Effective Office Action Responses can besome of the most difficult things to prepare and file for in all theTrademarks System; and if you've received an Office Action from the TrademarkOffice, you'll recognize it because it's going to give you a rejection of yourmark based on a substantive reason or a procedural reason.

Substantively, theexaminer is probably looking to make sure that your mark is going to beuniquely associated with your goods and services.

So, they tend to look at twothings: (1) The Similarities to other marks to make sure that consumerswill not be confused that your product is being sold by someone else.

The secondthing that they look for is (2) Distinctiveness.

One of the examples Iuse frequently is you can't open a hamburger stand called "Hamburgers" andexpect that the Trademark Office is gonna let you use that name exclusively.

Yeah, you can probably use it, but so can everybody else.

Why? It's just notdistinctive.

It's what we call generic.

You also might get a rejection based onsubmitting an (2) Improper sample.

One of the most common that I see is when an authortries to register a Trademark for their book title.

There's a prohibition on that.

However, you can get a trademark registration on a book series.

So, you gotto submit the Proper Samples in that situation and all others to make surethat your mark goes to registration.

Another reason you might get a rejectionis based on having an (3) Improper Description.

Now, the Improper Descriptioncould be of the samples and the Improper Description could be of the goods andservices that you're trying to sell using that name, and examiner's will makeyou bring your description of goods and services in alignment with your ActualUse or Intended Use in some cases.

However, that's dangerous.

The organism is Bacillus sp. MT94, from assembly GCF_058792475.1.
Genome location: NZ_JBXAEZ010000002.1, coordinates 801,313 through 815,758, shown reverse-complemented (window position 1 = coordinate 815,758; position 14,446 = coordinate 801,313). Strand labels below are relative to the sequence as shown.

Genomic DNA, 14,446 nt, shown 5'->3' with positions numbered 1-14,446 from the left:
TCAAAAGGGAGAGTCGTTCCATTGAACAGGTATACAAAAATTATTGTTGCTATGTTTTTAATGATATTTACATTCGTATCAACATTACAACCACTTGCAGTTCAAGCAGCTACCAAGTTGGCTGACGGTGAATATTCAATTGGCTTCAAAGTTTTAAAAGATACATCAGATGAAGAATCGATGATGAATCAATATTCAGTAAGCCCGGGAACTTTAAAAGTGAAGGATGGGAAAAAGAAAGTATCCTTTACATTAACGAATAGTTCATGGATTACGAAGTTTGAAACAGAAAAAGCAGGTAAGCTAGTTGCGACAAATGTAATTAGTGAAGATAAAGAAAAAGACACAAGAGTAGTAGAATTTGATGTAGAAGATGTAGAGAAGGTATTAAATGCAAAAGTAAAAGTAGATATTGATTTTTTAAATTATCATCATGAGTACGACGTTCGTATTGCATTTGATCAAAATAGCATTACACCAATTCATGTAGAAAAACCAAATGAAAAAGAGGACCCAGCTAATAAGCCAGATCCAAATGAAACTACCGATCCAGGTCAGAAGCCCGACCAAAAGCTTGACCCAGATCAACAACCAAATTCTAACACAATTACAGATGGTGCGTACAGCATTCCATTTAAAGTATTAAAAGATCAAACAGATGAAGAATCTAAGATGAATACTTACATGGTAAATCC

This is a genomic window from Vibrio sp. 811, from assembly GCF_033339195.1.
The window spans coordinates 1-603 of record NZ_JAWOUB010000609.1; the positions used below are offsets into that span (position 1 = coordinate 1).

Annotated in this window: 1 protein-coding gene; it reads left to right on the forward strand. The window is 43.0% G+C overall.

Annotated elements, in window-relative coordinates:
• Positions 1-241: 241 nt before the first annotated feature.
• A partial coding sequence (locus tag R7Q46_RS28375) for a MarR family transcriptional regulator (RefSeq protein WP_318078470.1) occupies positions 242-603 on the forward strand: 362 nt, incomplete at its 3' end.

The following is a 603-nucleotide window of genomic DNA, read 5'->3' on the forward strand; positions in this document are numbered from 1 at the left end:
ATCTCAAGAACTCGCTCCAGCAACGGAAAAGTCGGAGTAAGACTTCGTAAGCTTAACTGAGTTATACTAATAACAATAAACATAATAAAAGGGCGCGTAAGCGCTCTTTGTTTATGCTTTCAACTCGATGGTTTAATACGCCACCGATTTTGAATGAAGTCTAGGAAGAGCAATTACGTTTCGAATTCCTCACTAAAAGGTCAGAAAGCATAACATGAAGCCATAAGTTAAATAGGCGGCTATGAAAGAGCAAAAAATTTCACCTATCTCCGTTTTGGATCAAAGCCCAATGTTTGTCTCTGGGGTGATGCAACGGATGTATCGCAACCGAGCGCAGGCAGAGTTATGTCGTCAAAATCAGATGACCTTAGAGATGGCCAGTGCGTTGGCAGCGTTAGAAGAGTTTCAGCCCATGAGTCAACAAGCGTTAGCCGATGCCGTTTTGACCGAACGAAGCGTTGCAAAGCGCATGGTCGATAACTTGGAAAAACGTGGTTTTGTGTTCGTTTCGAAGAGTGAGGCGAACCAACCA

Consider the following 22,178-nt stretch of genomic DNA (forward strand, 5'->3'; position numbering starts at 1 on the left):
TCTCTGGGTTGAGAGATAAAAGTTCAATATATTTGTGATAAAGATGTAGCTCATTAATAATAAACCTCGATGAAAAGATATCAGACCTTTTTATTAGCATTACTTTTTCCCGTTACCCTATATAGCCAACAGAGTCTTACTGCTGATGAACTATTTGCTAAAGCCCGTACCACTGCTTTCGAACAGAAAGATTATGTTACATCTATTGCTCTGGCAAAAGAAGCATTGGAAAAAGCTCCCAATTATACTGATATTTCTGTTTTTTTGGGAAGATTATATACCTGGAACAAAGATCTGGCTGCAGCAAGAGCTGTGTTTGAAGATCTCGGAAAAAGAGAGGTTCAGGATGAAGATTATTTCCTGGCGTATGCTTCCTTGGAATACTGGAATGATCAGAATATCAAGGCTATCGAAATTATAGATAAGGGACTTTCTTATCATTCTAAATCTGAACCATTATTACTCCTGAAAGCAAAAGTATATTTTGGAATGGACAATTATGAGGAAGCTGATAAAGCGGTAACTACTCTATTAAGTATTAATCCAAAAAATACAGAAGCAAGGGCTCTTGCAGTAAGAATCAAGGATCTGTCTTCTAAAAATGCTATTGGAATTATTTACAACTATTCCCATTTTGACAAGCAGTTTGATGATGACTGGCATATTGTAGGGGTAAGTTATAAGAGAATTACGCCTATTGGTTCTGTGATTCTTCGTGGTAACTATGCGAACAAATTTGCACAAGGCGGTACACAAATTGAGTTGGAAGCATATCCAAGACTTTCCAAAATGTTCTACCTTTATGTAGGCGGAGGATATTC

And so, this is the totality of the majority, vastmajority, of the bases of rejection.

Now, especially when we're starting tolook at likelihood of confusion and something called AcquiredDistinctiveness, the responses to the Office Actions can become prettyexpensive.

In fact, we might have to obtain and submit affidavits fromindustry experts or obtain market surveys that the result of which wouldindicate that your mark has Acquired Distinctiveness.

For example in Dallas,Texas, there's a place where the Texas Rangers play baseball called The Ballpark in Arlington.

Well, The Ballpark in Arlington before it became famous, was just, you know, kind of a frankly descriptive name that's not distinctive.

However, because of lots of advertising and promotion, that name, "The Ballpark in Arlington" acquired distinctiveness.

And the people, who Iknow, who obtained the registration for that Trademark were able to showAcquired Distinctiveness through a market survey.

So, that's just one example.

If you have questions regarding your own Office Action Rejection and how toprepare a response, in particular how we can help you prepare a response to thatOffice Action, feel free to give us a call, and I look forward to seeing you in the next video.